Short story collections are tough for me to review, especially enormous volumes like this one -- normally I have to spread out the reading over several weeks or even months, and it's hard to remember all the stories to comment on them as a whole. But I loved The Collected Stories of Stefan Zweig so much that I sped through it in just over a week. They're so wonderfully written I simply could not stop reading this 700 page volume.

There are twenty-two stories in this volume, but the hardcover edition more than two inches thick and weighs in at two pounds! It's an unwieldy chunkster, to say the least, but luckily one of the nearby libraries had an ebook copy, so I could read it on my laptop and even on my phone. I made a goal of reading one short story every day, but I sped through them and sometimes read three or even four. Some of them are fairly short, and some are closer to novellas, like Amok and Twenty Four Hours in the Life of a Woman.

Stories are arranged chronologically by publication date. As I expected, most of them are set in Vienna and eastern Europe, but others are set in Renaissance Antwerp, Malaysia and Scotland. Like the stories of W. Somerset Maugham, several of them are framed as a story being retold to an anonymous narrator. I'm not going to going to go through all 22 stories, but here are some quick thoughts on a few of my favorites. 

Nice cover on this German edition.
Could it be Lake Como or Lake Geneva?

The Star Above the Forest
: A waiter falls in love with an unobtainable countess. One of the shortest stories, but heartbreaking, beautiful prose.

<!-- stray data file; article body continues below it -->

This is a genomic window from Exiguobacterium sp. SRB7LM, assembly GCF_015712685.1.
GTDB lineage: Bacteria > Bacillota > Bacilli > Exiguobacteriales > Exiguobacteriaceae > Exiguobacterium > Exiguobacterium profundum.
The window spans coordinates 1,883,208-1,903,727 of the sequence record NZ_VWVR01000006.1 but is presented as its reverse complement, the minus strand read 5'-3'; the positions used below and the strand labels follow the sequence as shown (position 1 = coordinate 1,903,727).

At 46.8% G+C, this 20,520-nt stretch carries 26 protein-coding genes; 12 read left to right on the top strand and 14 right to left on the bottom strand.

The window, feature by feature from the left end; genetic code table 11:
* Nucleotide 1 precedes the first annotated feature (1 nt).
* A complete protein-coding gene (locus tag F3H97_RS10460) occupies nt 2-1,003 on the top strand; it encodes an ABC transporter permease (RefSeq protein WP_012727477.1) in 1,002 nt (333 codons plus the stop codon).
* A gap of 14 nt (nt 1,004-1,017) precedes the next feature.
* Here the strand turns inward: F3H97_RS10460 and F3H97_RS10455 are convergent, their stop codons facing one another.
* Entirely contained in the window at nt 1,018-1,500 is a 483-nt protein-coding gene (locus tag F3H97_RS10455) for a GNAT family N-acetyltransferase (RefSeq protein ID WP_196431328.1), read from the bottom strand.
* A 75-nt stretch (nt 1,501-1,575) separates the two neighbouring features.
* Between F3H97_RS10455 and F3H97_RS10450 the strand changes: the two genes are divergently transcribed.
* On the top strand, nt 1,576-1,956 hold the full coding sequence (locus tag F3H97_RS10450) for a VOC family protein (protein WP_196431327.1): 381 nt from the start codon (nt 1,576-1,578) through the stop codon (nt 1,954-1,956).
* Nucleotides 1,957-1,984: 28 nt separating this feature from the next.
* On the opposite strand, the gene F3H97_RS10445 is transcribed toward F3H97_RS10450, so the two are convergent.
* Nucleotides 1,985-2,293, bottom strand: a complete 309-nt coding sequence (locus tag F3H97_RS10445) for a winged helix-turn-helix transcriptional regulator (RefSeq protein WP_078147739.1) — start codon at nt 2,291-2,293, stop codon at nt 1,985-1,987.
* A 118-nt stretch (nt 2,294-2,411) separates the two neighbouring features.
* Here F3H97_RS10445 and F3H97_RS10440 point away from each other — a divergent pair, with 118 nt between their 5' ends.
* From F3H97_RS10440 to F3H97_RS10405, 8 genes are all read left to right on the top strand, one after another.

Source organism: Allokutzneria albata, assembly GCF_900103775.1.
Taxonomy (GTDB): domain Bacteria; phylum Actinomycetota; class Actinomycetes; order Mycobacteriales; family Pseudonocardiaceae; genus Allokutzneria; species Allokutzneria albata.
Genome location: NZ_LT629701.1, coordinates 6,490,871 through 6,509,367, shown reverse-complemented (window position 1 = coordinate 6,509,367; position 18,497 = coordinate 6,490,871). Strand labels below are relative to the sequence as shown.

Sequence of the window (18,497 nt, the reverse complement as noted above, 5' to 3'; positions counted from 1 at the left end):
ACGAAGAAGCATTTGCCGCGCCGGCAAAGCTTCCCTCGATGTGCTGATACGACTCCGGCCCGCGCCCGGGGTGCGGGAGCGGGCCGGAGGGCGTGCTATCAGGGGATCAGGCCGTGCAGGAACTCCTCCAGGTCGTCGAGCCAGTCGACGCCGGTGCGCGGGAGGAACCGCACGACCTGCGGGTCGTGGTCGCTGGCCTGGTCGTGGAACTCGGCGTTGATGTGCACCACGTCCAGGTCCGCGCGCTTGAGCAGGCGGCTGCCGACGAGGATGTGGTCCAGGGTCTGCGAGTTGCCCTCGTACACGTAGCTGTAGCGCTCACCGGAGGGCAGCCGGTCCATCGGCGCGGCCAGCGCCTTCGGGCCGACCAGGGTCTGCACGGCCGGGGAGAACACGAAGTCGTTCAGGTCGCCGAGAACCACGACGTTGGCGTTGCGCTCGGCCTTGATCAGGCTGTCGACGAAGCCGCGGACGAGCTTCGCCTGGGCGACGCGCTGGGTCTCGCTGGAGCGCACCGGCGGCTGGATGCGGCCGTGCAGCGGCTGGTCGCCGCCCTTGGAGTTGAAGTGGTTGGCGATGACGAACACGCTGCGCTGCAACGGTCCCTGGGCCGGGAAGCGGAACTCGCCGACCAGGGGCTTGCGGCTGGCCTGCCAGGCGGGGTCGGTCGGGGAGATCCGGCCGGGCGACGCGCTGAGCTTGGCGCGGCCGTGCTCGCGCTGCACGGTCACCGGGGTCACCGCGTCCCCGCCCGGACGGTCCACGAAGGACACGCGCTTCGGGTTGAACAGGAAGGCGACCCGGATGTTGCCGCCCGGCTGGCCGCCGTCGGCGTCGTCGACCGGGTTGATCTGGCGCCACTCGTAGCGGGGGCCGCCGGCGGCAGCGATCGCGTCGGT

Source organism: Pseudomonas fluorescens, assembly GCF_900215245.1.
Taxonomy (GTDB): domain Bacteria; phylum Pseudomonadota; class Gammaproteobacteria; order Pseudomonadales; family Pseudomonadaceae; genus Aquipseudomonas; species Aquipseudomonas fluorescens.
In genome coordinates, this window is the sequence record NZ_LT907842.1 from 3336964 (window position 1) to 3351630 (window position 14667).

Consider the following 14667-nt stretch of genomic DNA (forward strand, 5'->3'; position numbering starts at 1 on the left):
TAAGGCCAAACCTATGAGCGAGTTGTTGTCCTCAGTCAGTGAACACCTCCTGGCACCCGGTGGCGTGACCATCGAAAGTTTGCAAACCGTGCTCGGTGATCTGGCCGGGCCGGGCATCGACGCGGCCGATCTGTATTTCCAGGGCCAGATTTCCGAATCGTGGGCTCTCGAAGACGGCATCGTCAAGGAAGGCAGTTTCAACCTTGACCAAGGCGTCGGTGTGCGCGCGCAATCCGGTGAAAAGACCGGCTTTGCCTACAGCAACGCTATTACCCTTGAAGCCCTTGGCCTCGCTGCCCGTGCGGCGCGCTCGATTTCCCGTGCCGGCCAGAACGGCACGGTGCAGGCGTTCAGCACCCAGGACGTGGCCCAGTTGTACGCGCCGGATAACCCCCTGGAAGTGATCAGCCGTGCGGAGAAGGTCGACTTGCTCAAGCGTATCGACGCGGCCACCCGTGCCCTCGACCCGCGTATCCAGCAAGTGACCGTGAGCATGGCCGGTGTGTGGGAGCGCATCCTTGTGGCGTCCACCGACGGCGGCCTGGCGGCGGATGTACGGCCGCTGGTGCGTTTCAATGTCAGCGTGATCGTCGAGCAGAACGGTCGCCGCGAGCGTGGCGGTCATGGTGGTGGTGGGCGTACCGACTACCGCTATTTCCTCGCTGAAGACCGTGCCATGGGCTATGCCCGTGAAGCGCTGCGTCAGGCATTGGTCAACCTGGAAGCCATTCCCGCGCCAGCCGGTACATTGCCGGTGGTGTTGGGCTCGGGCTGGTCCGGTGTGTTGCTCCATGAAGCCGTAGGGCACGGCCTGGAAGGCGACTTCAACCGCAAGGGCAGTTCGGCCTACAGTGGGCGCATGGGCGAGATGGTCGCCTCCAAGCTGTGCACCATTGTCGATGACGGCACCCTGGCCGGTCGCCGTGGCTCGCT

A Summer Novella: He lived one of those lives that seem otiose because they are not linked to any community of interest, because all the riches stored in them by a thousand separate valuable experiences will pass when their last breath is drawn, without anyone to inherit them.

Wondrak: A heartbreaking story about a disfigured recluse living in the forest, and her desperate attempt to save her son from being conscripted to fight in WWI. Sadly, this story is unfinished so we'll never know how it ends. I wish this story were a full length-novel.

Conscription: Another story about a man struggling with the decision whether to obey his orders to fight in the war. In this case he's an artist living in Switzerland. 

Amok: Closer in length to a novella, it's riveting story of a man's confession to a stranger on a sea voyage. It reminded me very much of the stories of W. Somerset Maugham, possibly because of the colonial setting and the shocking ending (and, sadly, the anti-Asian racism, which disappointed me).

Letter From an Unknown Woman: Another novella, about a writer who receives an anonymous letter from a woman obsessed with him. 

The Invisible Collection: Melancholy story of an antique dealer visiting a longtime collector during the period of massive inflation in Germany.

Did He Do It?: A cautionary tale of overindulgent dog owners, with a horrifying ending. 

The Debt Paid Late: The most uplifting story in the collection, about a woman's chance encounter with a faded actor. 
Stefan Zweig

I'm both glad I finally got around to reading this, and annoyed with myself for waiting so long! I definitely want to read more Zweig. I've also read The Post-Office Girl and Chess Story, both of which I loved, and I still have Beware of Pity unread on my TBR shelves -- might save it for next year's European Reading Challenge! I'm also tempted to buy his Collected Novellas and some of his other works published by Pushkin Press. I had actually resolved not to buy any new books this year but I do have a birthday coming up in a few months!

I'm counting this as my Austrian read for the European Reading Challenge; also counts towards the Chunkster Challenge.